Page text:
Fever is a common symptom in childhood and the most common reason for parents to seek healthcare services. Fever is often the result of viral or bacterial infection rather than a critical illness. Early treatment with pharmaceutical anti-fever therapy and with the appropriate support measures help your child feel better soon. This article contains basic information about how to care for a feverish child at home. Valid and documented information contributes to easing the parents’ anxiety and fear when their child has a fever.

What is the normal body temperature?

Normal body temperature should be between 36°C and 37°C. The temperature of the human body is affected by many factors such as age, gender, the time of day and the child’s activity. The lowest appears in the early morning hours and the highest in late afternoon.

  • Normal body temperature: 36°C - 37°C
  • Increased body temperature: 37°C - 38°C
  • Fever: over 38°C
  • High temperature in children: 40°C

What is fever?

Fever is defined as having a temperature above the normal range due to an increase in the body's temperature set point, meaning above 38°C.

There are several factors that can increase body temperature. The most common are cold, flu, deciduous teeth, ear pain and sore throat. Fever can also be a manifestation of known childhood diseases. In addition, even a slight increase in temperature in neonates and infants may be an indicator of a serious infection.

Other causes of high temperature in older children are vigorous exercise, overheated environment and excessive clothing. Especially neonates may have an increase in temperature when dressed disproportionately to external temperature, or when they have not been hydrated properly, or when a longer time period has elapsed between meals.

What do you need to know about a feverish child?

A feverish child often looks like a patient who:

  1. Is flushed or pale
  2. Feels hot or cold at touch
  3. Is restless or sluggish
  4. Shivers or tremors
  5. Sweats or is thirsty

Feverish children often feel tired, look pale, are moody and have decreased appetite. Their pulse and breaths are also elevated. They may also feel warm in their entire body or complain about being cold and tremble.

Measurement of children’s body temperature

The key to its treatment is the right temperature taking. For children younger than 4 weeks old, temperature should be taken with a digital thermometer under the armpit.

For children between 4 weeks to 5 years old, body temperature should be taken with one of the following methods:

  • Digital thermometer under the armpit
  • Infrared ear thermometer

Taking the body temperature orally or rectally in children aged 0-5 years old is not recommended.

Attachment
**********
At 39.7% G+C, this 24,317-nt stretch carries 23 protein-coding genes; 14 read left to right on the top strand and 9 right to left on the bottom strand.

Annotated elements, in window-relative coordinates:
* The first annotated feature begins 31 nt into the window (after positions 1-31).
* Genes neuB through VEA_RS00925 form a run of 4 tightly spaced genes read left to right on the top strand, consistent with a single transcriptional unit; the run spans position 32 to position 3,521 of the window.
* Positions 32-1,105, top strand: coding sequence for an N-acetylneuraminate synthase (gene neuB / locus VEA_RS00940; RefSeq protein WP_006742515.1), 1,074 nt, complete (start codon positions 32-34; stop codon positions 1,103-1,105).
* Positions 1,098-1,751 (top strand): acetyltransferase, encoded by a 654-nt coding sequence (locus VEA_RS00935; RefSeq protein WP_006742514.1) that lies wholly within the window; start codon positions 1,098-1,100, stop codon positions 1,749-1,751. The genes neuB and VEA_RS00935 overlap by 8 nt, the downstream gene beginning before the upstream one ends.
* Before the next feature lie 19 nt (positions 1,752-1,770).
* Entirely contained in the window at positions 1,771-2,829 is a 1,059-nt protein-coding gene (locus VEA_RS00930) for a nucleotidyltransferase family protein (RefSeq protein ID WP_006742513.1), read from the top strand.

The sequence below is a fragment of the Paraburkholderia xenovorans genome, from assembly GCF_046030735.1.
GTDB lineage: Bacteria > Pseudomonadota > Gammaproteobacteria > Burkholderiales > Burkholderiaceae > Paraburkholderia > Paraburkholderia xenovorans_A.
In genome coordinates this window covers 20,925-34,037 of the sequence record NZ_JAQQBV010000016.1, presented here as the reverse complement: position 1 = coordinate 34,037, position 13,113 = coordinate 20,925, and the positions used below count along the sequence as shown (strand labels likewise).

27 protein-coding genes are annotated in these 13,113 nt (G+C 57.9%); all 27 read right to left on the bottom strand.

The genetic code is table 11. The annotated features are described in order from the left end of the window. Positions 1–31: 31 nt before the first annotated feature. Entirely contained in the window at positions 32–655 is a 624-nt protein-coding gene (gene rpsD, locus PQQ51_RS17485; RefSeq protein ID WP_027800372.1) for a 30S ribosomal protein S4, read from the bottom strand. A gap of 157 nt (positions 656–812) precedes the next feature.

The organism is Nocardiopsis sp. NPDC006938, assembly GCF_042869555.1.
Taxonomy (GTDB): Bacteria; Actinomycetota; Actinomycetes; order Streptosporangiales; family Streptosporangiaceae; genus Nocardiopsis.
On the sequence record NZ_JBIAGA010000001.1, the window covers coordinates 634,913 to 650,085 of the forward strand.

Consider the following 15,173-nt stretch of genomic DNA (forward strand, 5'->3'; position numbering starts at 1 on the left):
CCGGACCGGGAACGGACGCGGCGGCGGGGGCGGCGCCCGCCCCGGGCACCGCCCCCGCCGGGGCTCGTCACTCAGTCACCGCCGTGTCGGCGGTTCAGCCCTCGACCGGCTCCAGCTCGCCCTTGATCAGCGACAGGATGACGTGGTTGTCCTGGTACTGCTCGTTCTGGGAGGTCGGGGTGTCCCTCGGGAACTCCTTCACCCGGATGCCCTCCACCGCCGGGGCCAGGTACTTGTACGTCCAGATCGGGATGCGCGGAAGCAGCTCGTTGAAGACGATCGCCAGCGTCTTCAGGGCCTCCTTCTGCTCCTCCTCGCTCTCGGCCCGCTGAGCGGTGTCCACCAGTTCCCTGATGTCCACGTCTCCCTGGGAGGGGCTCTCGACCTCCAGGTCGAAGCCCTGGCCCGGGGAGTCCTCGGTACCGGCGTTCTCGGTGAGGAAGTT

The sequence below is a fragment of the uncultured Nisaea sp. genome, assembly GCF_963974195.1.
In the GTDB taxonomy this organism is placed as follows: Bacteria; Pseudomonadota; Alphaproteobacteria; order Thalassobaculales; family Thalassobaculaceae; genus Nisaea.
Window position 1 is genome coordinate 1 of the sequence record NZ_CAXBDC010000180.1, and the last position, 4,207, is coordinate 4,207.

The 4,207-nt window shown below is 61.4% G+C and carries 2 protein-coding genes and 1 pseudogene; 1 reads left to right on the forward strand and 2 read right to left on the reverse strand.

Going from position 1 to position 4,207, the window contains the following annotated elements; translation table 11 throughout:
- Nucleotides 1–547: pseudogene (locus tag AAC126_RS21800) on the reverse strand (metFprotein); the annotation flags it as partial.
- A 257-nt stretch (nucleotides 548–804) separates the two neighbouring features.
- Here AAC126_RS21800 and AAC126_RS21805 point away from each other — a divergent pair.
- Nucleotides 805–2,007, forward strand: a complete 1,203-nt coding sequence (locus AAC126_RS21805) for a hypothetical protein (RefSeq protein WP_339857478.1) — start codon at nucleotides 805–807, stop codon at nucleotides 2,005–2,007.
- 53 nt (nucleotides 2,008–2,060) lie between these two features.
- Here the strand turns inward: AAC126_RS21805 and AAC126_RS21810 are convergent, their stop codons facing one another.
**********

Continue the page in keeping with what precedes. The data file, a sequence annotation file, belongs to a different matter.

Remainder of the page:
Taking the temperature orally is dangerous because a small child can bite and break the thermometer, especially a glass thermometer. Also, the reading may be inaccurate because it is difficult to hold a thermometer under a child's tongue.
Taking the temperature rectally might be dangerous for injury. Pacifier thermometers or fever strips should not be used because they do not give accurate temperature results.

Administration of medication

The common fever treatment is to administer anti-fever drugs (paracetamol, mefenamic acid, tolfenamic acid, ibuprofen). The anti-fever drug dose is always determined by the pediatrician and is based on the child’s weight and not the age. The best fever reducer is when medication is combined with natural methods (administration of fluids, light clothing, etc.). Literature and international organizations mainly recommend the administration of paracetamol and ibuprofen for fever treatment. Ibuprofen has a stronger anti-fever effect and better manages childhood anxiety and moodiness. The treatment goal of anti-fever administration in feverish children is to relieve them overall and improve their general physical condition in relation to a serious illness.

After visiting the pediatrician, parents and guardians who take care of a feverish child at home should look for additional advice when:

  • The child manifests convulsions, or is excessively sleepy, lethargic or does not react to external stimuli
  • The child develops a rash, neck stiffness, ear pain, headache, sore throat, or any other symptom of the disease that might concern them
  • The child has extreme restlessness or irritability with persistent wheezing or coughing
  • The child vomits or suffers from diarrhea
  • The parent assesses that the child's condition is worse than before they asked for advice
  • The fever has lasted more than 5 days
  • The parent is particularly restless and cannot take care of the child

Fever should be monitored carefully, especially when the child suffers from a chronic disease and receives additional treatment. Parents should seek the advice of their pediatrician in the following cases:

  • The feverish child is younger than three months old
  • The child has a high fever (40°C)
  • The fever does not subside or lasts more than three days
  • The child has febrile convulsions during which they remain unresponsive while jerking their arms and legs
  • The child does not want to drink any fluids and there is risk of dehydration
  • Fever of unknown origin
  • The child looks weak and moody
  • The child complains about pain
  • You are particularly restless even if none of the above are happening
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